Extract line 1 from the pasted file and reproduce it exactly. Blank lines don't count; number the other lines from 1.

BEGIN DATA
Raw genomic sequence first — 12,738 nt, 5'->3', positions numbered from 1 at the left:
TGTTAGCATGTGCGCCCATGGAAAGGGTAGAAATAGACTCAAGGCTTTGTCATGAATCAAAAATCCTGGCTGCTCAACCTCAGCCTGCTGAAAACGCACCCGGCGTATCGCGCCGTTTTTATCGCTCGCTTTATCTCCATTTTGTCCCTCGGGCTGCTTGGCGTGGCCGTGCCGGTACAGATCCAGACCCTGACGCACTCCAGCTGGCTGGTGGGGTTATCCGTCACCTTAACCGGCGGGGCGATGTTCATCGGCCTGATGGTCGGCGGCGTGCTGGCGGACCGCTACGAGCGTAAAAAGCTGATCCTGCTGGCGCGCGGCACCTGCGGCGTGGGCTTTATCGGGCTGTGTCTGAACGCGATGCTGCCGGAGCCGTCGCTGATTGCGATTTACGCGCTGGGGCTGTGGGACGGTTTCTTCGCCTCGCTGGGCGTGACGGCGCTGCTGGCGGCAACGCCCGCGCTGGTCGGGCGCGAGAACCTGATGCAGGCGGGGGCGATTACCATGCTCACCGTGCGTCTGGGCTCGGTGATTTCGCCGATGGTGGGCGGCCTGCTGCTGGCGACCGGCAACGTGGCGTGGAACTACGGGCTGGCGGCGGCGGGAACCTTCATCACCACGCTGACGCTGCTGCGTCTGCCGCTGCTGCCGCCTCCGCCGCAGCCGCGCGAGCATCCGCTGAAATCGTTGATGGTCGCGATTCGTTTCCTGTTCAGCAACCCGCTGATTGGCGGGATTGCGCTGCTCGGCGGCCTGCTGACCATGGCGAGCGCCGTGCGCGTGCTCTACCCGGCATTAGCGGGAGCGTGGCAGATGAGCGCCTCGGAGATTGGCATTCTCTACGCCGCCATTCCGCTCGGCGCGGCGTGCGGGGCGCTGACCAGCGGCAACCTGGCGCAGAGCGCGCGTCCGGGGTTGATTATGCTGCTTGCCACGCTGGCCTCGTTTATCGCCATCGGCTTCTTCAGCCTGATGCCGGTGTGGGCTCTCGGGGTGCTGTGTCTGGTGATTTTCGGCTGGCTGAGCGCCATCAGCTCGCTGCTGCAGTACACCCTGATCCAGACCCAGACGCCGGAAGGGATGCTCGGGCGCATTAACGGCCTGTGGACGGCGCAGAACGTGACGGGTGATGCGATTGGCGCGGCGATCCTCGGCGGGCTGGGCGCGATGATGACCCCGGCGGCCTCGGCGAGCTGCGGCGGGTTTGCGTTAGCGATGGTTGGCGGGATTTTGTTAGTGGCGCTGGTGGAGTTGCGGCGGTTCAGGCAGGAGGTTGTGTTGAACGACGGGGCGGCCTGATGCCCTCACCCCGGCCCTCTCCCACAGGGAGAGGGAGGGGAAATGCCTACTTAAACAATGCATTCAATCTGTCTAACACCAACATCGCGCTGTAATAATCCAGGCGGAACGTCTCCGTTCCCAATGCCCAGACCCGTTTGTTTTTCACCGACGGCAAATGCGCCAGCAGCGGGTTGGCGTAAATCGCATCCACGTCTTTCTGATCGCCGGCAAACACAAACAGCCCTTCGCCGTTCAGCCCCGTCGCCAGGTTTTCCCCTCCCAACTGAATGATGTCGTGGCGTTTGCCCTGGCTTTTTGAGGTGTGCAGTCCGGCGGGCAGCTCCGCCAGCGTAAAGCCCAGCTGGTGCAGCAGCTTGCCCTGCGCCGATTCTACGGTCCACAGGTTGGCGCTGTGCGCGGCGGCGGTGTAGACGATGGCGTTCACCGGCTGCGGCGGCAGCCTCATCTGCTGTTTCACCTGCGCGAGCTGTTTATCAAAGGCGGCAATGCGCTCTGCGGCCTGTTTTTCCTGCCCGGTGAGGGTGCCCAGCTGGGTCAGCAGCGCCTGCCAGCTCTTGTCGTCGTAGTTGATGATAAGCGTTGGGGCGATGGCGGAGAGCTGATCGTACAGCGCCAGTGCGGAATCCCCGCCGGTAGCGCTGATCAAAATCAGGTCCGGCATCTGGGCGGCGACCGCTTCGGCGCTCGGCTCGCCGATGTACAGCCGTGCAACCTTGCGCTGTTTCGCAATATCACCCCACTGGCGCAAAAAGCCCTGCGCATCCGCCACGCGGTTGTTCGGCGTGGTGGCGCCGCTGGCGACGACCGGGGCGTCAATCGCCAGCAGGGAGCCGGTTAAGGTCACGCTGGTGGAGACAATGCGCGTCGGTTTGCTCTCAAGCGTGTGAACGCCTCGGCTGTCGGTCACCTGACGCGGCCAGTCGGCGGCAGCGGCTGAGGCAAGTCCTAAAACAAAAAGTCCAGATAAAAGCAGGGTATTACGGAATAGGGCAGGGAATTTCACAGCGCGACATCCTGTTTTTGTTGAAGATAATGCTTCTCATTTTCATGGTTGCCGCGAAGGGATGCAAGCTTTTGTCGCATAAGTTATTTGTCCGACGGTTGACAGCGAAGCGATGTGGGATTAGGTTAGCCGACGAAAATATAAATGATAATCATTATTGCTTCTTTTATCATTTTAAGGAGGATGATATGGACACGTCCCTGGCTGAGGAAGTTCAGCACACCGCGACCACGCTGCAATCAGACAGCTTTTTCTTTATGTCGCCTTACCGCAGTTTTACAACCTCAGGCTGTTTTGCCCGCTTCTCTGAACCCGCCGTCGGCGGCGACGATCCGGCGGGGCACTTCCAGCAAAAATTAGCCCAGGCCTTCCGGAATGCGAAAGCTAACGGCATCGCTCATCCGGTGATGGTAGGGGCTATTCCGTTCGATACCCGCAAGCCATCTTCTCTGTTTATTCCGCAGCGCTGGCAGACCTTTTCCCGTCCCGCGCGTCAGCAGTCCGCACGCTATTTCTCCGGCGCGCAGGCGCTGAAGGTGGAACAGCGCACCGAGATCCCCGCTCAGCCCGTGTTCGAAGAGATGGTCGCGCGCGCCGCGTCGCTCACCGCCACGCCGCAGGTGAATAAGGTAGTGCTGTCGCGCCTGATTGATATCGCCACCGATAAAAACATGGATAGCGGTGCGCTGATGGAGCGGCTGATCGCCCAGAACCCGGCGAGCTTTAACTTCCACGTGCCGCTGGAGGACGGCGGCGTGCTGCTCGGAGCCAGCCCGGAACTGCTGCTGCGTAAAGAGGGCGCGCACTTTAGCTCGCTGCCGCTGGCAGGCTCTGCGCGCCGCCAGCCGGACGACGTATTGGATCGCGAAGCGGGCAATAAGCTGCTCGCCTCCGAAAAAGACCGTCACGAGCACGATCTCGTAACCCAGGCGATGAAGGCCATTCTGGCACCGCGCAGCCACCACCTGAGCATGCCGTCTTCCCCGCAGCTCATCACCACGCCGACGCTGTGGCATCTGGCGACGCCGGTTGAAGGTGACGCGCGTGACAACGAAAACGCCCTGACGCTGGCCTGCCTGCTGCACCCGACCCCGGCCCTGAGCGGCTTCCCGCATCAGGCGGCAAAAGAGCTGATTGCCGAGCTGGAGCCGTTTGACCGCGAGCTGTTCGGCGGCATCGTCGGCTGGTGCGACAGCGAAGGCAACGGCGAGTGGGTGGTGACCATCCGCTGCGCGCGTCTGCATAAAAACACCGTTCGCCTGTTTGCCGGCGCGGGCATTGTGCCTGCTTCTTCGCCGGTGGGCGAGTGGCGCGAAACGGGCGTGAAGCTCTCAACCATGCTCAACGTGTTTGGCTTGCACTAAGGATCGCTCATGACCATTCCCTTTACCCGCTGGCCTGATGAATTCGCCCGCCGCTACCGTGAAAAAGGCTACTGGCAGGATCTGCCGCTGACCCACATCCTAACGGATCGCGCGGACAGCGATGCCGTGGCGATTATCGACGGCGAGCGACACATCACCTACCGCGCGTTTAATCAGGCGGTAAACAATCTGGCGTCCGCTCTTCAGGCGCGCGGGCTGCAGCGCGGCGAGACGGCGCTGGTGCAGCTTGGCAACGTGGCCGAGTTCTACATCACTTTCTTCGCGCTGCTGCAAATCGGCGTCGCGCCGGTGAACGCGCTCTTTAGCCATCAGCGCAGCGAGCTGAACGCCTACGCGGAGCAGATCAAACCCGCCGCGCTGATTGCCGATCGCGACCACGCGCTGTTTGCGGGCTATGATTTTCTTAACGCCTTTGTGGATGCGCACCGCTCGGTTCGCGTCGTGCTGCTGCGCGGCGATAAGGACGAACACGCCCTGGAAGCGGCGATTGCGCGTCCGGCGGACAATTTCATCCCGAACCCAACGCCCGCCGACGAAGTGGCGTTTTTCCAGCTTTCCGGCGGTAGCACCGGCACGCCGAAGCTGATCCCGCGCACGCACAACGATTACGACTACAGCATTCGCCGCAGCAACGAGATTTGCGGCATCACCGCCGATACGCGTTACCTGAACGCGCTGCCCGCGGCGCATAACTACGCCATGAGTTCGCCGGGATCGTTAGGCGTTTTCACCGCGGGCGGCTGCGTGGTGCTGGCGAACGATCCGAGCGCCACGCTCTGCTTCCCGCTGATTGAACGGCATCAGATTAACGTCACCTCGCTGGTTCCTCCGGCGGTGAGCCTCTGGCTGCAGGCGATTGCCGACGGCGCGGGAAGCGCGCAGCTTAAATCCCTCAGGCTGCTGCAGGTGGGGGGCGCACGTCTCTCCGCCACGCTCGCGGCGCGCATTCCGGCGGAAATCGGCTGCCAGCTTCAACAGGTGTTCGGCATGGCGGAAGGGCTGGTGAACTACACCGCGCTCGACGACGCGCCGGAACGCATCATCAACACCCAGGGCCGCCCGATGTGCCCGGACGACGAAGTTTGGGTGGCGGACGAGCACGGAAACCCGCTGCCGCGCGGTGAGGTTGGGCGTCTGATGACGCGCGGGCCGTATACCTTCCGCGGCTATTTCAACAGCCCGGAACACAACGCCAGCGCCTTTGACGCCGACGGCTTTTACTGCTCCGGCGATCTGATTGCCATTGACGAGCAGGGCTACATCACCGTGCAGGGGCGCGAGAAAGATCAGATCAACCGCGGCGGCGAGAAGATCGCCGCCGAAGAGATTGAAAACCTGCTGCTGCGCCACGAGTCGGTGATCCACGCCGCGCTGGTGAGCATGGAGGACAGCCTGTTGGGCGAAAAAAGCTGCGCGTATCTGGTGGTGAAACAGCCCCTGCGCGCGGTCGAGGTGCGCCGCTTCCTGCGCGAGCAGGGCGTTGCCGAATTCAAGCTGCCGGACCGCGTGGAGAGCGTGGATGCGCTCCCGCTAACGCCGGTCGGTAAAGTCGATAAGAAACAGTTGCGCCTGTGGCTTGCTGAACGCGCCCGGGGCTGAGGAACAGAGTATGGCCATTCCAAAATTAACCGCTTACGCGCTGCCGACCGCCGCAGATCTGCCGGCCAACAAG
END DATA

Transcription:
Raw genomic sequence first — 12,738 nt, 5'->3', positions numbered from 1 at the left: